Lower installation costs-  here the elimination of materials (cable, connectors, conduit, cable tray, junction boxes, strain reliefs, et al) and their associated installation labor can result in significant savings.  Such economies can be even more significant for switches and sensors that are located relatively far from their termination point, or which require armored, shielded or other premium-priced cabling.

Reduced maintenance costs - the elimination of cabling also reduces the potential for cable damage and related repair or maintenance costs.

Increased system uptime -  as maintenance requirements are reduced, system uptime and productivity can be increased.

Flexible control system “topology” -  the availability of wireless switches and sensors enables the control system designer to place digital inputs in remote and hard-to-access-with-cable locations.  In addition, switches can be easily added to an existing machine or work cell.

New potential solutions for selected EX applications … the inherent low power operating characteristics permit use of ATEX-IECEx-certified wireless switches/sensors in selected explosion-hazardous areas without need for intrinsically-safe barriers, encapsulation or other costly protection method.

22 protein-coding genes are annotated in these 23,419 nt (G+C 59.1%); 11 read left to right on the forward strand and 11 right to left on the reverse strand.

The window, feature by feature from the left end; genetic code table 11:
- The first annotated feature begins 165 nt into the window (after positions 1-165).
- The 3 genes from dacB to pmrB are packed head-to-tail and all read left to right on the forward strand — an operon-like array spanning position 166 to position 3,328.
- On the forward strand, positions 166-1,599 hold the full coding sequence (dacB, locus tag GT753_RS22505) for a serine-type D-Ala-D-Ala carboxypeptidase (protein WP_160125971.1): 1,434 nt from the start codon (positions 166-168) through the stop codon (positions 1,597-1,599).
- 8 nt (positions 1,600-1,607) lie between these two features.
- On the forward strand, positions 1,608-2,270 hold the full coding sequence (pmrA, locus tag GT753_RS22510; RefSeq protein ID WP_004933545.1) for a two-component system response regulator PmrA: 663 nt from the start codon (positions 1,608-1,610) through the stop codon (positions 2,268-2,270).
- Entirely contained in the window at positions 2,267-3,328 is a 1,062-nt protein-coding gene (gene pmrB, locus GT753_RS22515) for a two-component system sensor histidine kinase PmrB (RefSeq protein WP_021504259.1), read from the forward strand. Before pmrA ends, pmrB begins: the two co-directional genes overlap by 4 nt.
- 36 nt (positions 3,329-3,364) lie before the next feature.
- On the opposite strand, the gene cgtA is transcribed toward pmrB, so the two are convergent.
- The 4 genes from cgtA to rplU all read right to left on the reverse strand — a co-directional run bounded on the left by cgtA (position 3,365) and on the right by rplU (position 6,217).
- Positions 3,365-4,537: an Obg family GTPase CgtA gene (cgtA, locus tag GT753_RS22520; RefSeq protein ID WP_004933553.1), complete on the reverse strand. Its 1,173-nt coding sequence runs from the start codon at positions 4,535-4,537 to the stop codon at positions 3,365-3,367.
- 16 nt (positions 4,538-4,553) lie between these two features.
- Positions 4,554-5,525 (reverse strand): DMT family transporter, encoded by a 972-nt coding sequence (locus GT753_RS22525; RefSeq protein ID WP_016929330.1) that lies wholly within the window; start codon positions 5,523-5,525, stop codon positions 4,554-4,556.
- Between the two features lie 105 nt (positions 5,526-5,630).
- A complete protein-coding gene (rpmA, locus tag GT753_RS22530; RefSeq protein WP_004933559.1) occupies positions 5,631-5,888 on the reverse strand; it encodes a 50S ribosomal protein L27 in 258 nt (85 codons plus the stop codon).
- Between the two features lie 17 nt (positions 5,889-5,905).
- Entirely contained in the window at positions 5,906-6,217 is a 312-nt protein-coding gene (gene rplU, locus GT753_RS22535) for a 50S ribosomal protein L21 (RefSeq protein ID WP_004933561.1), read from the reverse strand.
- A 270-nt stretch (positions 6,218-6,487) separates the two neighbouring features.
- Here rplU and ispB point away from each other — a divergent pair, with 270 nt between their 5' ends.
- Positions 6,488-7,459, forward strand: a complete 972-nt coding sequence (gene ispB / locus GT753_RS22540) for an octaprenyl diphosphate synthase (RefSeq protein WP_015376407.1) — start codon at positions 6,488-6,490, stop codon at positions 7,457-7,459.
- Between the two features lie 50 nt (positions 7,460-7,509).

New potential solutions for applications where wiring or wiring-maintenance is deemed impractical or  not economically-feasible … examples are:

  • Remote locations where distributed electrical power is not readily available.
  • Rotary equipment where flexible cables wear or suffer damage.
  • Rotary equipment requiring slip rings.
  • Locations where cable runs are extremely long or the installation cost is considered excessive.

Reduced personnel costs …use of wireless switches may allow reduction in personnel costs in applications in which digital information is now collected locally by human messenger.  Examples are local in-situ production counts and assembly station stock status.

 

TYPICAL & POTENTIAL APPLICATIONS

Since these devices are relatively new, many potential applications have yet to be identified and realized.  Among the applications already experiencing one or more of these benefits are:

  • Valve position monitoring
  • Remote crane control
  • Remote point presence or position sensing
  • Assembly station inventory management systems
  • Fire vent position monitoring
  • Tank level monitoring
  • Hatch and access port monitoring
  • Hopper flap/diverter monitoring
  • Safety shower/eyewash station alarm monitoring
  • Rotary machinery
  • Automatic door control
  • Door monitoring
  • Explosive environments

Application: Automotive Assembly Line Inventory Management System

In this application, assembly line workers at this location require several different components to complete each assembly.  In the past, they would place a “stock requirement” card in a pick-up location as additional parts were required.  Periodically a “messenger” would retrieve these cards and take them to the stock room at which point replenishments would be dispatched to the assembly cell.